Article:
Dr Michael Reichert

Dr Michael Reichert

Contact Details:


Senior Postdoctoral Researcher


Professor John Quinn

Dr Michael Reichert



I completed a Bachelor degree in Biology at the University of North Carolina, where I first began my studies of frog communication. After brief research stays at the University of Louisville and the University of Texas, I received my Ph.D. in Biological Sciences from the University of Missouri in 2011. I was a postdoctoral associate at the University of Wisconsin-Milwaukee and Humboldt University in Berlin before beginning my current position as Senior Postdoctoral Researcher at University College Cork.


I am interested in the evolution of animal behaviours. Most of my previous research examined the evolution of acoustic communication behaviour in frogs and insects. I am particularly interested in the effects of the physical and social environment on behavioural plasticity in relation to aggression, signalling competition and female preferences. At UCC, I am working as a Senior Postdoc under a project led by Prof. John Quinn examining the evolutionary ecology of cognition in wild great tits http://ornithology.ucc.ie/current-projects/evolutionary-ecology-of-cognition/. For this project, I am particularly interested in how variation in cognition relates to variation in sexual signalling.


M.S. Reichert, L.B. Symes, and G. Höbel. In Press. Lighting up sound preferences: cross-modal influences on the precedence effect in treefrogs. Animal Behaviour

M.A. Bee, M.S. Reichert, and J. Tumulty. 2016. Assessment and recognition of competitive rivals in anurans. Advances in the Study of Behavior 48: 161-249

M.S. Reichert and G. Höbel. 2015. Modality interactions alter the shape of acoustic mate preference functions in gray treefrogs. Evolution 69: 2384-2398

M.S. Reichert. 2015. Effects of noise on sound localization in male grasshoppers,Chorthippus biguttulus. Animal Behaviour 103: 125-135

M.S. Reichert and B. Ronacher. 2015. Noise affects the shape of female preference
functions for acoustic signals. Evolution 69: 381-394

R.L. Rodríguez, M. Araya-Salas, D.A. Gray, M.S. Reichert, L.B. Symes, M.R. Wilkins, R.J. Safran and G. Höbel. 2015. How acoustic signals scale with individual body size: common trends across diverse taxa. Behavioral Ecology 26: 168-177

M.S. Reichert, H. Galante and G. Höbel. 2014. Female grey treefrogs, Hyla versicolor, are responsive to visual stimuli but unselective of stimulus characteristics. Journal of Experimental Biology 217: 3254-3262

M.S. Reichert. 2014. Playback tests and studies of animal contest dynamics: concepts and an example in the gray treefrog. Behavioral Ecology 25: 591-603

M.S. Reichert and H.C. Gerhardt. 2014. Behavioral strategies and signaling in interspecific aggressive interactions in gray treefrogs.Behavioral Ecology 25: 520-530

M.S. Reichert. 2013. Sources of variability on advertisement and aggressive calling in competitive interactions in the gray treefrog, Hyla versicolor. Bioacoustics 22: 195-214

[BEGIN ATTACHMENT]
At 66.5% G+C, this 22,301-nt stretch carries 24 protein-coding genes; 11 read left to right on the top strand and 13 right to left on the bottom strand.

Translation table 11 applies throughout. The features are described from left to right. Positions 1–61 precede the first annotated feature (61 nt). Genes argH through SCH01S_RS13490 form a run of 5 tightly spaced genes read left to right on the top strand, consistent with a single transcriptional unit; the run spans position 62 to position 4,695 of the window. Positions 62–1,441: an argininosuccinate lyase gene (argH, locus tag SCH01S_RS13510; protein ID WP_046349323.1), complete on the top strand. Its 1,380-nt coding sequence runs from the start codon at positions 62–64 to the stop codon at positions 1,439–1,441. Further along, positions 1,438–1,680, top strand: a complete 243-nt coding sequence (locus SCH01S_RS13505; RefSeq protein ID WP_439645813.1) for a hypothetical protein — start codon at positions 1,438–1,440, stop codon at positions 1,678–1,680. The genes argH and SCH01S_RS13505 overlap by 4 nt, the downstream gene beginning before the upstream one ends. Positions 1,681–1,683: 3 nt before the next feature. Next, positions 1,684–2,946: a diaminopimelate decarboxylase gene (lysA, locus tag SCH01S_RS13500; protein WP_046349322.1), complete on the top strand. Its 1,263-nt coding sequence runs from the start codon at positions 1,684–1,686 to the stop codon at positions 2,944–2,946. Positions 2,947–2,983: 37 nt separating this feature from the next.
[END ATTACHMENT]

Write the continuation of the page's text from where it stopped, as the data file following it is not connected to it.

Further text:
M.S. Reichert and H.C. Gerhardt. 2013. Gray tree frogs, Hyla versicolor, give lower-frequency aggressive calls in more escalated contests. Behavioral Ecology and Sociobiology 67: 795-804

M.S. Reichert. 2013. Patterns of variability are consistent across signal types in the treefrog Dendropsophus ebraccatus. Biological Journal of the Linnean Society 109: 131-145

M.S. Reichert. 2013. Visual cues elicit courtship signals in a nocturnal anuran. Behavioral Ecology and Sociobiology 67: 265-271

M.S. Reichert and H.C. Gerhardt. 2013. Socially-mediated plasticity in call timing in the gray treefrog, Hyla versicolor. Behavioral Ecology 24: 393-401

M.L. Dyson, M.S. Reichert, and T.R. Halliday. 2013. Contests in amphibians. In: Animal Contests. ed., I.C.W. Hardy and M. Briffa, pp. 228-257. Cambridge University Press.

M.S. Reichert and H.C. Gerhardt. 2012. Trade-offs and upper limits to signal performance during close-range vocal competition in gray treefrogs, Hyla versicolor. The American Naturalist 180: 425-437

M.S. Reichert. 2012. Call timing is determined by response call type, but not by stimulus properties, in the treefrog Dendropsophus ebraccatus. Behavioral Ecology and Sociobiology 66: 433-444

M.S. Reichert and H.C. Gerhardt. 2011. The role of body size on the outcome, escalation and duration of contests in the grey treefrog, Hyla versicolor. Animal Behaviour 82: 1357-1366

M.S. Reichert. 2011. Aggressive calls improve leading callers’ attractiveness in the treefrog Dendropsophus ebraccatus. Behavioral Ecology 22: 951-959

M.S. Reichert. 2011. Effects of multiple-speaker playbacks on aggressive calling behavior in the treefrog Dendropsophus ebraccatus. Behavioral Ecology and Sociobiology 65: 1739-1751

M.S. Reichert. 2010. Aggressive thresholds in Dendropsophus ebraccatus: Habituation and sensitization to different call types. Behavioral Ecology and Sociobiology 64:529-539.

D. Satre, M. Reichert, and C. Corbitt. 2009. Effects of vinclozolin, an anti-androgen, on affiliative behavior in the Dark-eyed Junco, Junco hyemalis. Environmental Research 109:400-404

School of Biological, Earth and Environmental Sciences

An Scoil Eolaíochtaí Bitheolaíocha, Domhaneolaíocha agus Comhshaoil

University College Cork, Distillery Fields, North Mall, Cork, Ireland T23 N73K